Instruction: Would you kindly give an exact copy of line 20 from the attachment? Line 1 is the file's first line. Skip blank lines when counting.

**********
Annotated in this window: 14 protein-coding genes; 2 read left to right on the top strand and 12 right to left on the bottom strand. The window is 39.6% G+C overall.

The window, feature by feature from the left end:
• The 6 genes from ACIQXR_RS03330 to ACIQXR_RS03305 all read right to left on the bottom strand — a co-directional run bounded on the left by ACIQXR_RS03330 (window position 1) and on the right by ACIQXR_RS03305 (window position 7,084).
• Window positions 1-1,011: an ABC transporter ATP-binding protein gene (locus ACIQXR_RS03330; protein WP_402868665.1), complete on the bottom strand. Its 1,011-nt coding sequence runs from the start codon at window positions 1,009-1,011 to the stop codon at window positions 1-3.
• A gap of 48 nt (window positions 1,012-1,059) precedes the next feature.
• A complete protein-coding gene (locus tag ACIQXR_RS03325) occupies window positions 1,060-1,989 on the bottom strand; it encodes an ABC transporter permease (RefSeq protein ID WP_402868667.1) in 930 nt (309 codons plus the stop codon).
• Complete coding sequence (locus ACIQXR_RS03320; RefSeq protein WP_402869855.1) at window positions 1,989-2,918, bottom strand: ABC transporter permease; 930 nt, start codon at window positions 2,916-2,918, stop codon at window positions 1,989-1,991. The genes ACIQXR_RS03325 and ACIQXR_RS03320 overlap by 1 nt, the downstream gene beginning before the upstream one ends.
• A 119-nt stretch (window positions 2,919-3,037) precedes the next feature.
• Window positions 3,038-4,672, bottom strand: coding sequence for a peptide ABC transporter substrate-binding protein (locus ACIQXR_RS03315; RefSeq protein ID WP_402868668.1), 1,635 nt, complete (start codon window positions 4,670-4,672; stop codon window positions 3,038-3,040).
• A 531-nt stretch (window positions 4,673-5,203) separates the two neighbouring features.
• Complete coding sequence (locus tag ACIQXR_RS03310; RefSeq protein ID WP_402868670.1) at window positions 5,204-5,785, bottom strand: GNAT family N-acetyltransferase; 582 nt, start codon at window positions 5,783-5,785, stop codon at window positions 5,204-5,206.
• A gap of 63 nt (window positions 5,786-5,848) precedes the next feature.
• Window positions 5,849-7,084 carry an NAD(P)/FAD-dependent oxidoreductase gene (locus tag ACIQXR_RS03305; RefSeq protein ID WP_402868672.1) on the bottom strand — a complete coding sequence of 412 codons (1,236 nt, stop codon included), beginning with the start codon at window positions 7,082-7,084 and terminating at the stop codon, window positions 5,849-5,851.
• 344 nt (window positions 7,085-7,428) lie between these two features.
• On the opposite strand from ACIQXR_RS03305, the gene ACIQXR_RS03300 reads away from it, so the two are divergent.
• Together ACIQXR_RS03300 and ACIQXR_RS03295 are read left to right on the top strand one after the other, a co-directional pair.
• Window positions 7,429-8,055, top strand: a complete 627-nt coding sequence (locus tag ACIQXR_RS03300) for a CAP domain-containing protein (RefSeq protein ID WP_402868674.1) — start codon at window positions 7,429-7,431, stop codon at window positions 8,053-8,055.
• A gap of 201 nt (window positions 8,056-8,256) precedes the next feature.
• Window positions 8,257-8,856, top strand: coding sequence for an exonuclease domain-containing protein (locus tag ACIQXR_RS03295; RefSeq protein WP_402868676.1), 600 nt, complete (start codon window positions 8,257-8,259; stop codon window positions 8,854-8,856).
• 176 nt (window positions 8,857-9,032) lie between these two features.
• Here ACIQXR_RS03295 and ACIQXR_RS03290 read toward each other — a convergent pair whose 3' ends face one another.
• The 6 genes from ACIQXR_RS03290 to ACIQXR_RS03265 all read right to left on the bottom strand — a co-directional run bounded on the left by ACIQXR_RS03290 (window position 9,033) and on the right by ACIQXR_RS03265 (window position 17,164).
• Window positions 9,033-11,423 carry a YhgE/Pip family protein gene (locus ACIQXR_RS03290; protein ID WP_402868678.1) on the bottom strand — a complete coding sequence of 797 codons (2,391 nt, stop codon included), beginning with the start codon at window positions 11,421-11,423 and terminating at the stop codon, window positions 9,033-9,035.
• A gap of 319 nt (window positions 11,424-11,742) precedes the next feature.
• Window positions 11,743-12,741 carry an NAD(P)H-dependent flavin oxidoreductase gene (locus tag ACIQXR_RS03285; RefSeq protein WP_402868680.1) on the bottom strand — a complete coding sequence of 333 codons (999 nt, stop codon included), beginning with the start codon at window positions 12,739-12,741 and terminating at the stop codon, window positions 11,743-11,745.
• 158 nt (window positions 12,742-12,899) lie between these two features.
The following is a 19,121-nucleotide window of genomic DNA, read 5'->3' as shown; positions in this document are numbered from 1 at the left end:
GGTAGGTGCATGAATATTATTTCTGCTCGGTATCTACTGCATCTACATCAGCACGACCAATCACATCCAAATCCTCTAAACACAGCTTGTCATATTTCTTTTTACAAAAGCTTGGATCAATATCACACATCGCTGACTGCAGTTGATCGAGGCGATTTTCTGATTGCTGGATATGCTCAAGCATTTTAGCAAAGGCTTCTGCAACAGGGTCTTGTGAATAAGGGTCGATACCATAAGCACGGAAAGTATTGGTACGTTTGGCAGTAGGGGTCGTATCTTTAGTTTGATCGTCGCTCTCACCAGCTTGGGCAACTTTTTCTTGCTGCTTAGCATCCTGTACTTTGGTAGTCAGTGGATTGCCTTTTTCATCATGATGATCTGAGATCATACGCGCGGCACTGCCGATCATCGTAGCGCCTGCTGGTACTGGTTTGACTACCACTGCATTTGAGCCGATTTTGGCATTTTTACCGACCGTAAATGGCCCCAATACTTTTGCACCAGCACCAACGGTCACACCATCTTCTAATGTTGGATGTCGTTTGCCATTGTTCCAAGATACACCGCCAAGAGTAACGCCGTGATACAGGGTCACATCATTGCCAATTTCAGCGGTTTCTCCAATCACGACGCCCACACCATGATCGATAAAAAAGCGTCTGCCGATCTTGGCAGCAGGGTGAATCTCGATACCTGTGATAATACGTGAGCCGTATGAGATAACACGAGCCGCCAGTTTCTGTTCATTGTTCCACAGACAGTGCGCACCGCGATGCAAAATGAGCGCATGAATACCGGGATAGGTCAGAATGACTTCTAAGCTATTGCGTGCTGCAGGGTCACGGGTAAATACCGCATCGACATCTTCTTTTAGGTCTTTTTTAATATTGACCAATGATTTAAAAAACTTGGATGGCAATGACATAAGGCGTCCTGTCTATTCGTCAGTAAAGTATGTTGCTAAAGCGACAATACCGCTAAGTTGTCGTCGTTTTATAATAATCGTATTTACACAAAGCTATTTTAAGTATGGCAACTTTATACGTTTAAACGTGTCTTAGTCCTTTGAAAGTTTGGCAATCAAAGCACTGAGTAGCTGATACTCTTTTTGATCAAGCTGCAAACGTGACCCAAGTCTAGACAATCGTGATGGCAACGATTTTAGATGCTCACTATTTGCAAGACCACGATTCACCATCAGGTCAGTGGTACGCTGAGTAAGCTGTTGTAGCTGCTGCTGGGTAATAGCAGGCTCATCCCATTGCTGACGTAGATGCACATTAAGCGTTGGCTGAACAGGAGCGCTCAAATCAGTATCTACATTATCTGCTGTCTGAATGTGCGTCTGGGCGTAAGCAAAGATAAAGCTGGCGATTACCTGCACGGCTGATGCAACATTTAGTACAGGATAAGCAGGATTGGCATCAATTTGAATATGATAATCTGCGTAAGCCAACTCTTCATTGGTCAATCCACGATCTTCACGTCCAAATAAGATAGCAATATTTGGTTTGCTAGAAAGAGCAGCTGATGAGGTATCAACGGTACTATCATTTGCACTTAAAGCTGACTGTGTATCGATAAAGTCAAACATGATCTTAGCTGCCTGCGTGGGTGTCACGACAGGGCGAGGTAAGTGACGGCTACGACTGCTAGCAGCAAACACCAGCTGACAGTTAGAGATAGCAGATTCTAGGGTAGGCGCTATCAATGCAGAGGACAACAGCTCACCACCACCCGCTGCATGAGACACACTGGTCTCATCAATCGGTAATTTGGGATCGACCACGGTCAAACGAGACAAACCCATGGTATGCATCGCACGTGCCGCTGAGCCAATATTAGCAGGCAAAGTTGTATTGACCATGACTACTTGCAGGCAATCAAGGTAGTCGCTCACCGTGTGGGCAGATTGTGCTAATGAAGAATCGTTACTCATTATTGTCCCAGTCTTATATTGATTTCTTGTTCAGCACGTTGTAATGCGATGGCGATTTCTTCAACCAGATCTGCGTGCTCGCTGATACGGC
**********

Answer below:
• 176 nt (window positions 8,857-9,032) lie between these two features.